Wednesday, April 23, 2008

issue 5 like what

Issue 5 of InDigest is up and online. So listen up best of the net. Maybe the first four weren't good enough for your hotsy totsy awards, but, oh, is Issue 5 something special. In the new issue we've got a gallery of sculpture from Alonso Sierralta, new poetry from Meggie Elder, and new fiction from New Yorkian Meakin Armstrong. We've added a new column called Is That Cowardly? where Jess Grover takes a look at new poetry. Also there are new columns from Bedside Stacks and Dorkolopogous.

Our big news, aside from the new issue, is we went clothes shopping and now we've got a whole new look. And damn we look good. Look at us.

Friday, April 4, 2008

Vandalism as art

So I'm in the process of getting a new post up of the neighborhood, but the day after I started we had a 17 hour blizzard that I didn't have the urge to go out in. Anyhow this is one of the new pieces I found and I thought it was interesting. It's a rather small stencil, but I think the label "Vandalism as Art" is an interesting statement.

I use the label "Street Art" often (it's in the name of the blog too), but this is something of a misnomer. The label street art is attractive because a lot of what is considered vandalism is art. There are some very talented artists roaming the alleys of the city, yet there are probably even more people doing this who are not artists, and there tags are for the sole purpose of vandalism. Street art is a difficult label, it implies that all of the tags, stickers, and markers on bus stops and news stands are art. Furthermore it's more expansive than it appears on the surface. I think by this label much more than just graffiti, stencils and pastes can be considered street art. The common argue for the rights of street art is that it beautifies the city in a way that is somewhat intangible, it allows artists to use the city and speak to it, and it's much more attractive than the billboards and advertisements that we allow to take up the same space in our city. But if street art is the appropriate label then it would be anything that beautifies the city and exemplifies a sort of artistic craftsmanship. By this definition I think my neighbors garden is street art, it's an odd overgrown garden that extends out onto the boulevard, but it has a great aesthetic, one that you would hard pressed to find in any other garden.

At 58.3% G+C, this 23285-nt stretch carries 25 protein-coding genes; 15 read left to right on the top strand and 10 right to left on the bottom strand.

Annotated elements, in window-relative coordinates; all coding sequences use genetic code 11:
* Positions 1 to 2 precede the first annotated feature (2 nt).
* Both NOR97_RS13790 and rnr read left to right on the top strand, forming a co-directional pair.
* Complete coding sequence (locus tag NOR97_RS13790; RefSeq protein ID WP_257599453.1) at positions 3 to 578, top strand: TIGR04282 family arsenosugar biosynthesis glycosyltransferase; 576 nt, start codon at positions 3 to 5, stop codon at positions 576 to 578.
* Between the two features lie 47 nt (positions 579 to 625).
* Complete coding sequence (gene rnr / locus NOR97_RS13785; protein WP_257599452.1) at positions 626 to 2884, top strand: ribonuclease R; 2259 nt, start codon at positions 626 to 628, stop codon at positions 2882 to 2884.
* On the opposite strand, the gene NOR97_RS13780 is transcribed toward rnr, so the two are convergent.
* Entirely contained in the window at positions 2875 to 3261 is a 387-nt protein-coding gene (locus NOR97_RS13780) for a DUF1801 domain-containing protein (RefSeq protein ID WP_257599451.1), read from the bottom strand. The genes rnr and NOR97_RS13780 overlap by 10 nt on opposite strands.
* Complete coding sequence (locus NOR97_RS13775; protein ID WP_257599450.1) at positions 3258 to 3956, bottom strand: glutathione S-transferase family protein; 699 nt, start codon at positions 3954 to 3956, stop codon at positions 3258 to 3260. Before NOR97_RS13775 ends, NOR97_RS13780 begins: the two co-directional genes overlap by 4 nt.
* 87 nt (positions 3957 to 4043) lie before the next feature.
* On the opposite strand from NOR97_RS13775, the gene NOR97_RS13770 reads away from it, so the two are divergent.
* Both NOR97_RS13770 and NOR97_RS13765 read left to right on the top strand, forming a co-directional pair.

Another common label is vandalism. This is problematic for many reasons, though some street artists do like this label. But it negates the aesthetic powers of graffiti. Clearly. There are other issues with this, but I think the are self-evident, this is the label that people who do not like street art use.

But the phrase "Vandalism as art," though somewhat bulky for practical application is a great phrase. It acknowledges the vandalism aspects of the art form. Which are completely true and relevant. In Minneapolis any building that gets tagged is noted by the city and the owner of the building has three days to sign a waiver that states that it can and will be removed or the city removes it and fines the building owner. This is vandalism, no doubt. But the phrase "Vandalism as Art" acknowledges that, and further acknowledges that it is art (obviously). the interesting aspect of this phrase is the juxtaposition of these two sentiments. It shows the colliding of POVs, and seems to define it while simultaneously stating that the problem with the labels people have for this art are not in the art itself but in the government (or other minor governing body's) inability to classify it. That those who appreciate it's presence don't have the issue of labeling it, it is what it is, but that there is a stigma surrounding the art-form that makes it near impossible for there to be a classification that suits everyone, and points to a greater inability to have an open discussion at a governmental level between citizens, artists, and the government (I guess more pointed the law). It is more eloquent than my description here. But an interesting piece. Anyhow, a full post is pending.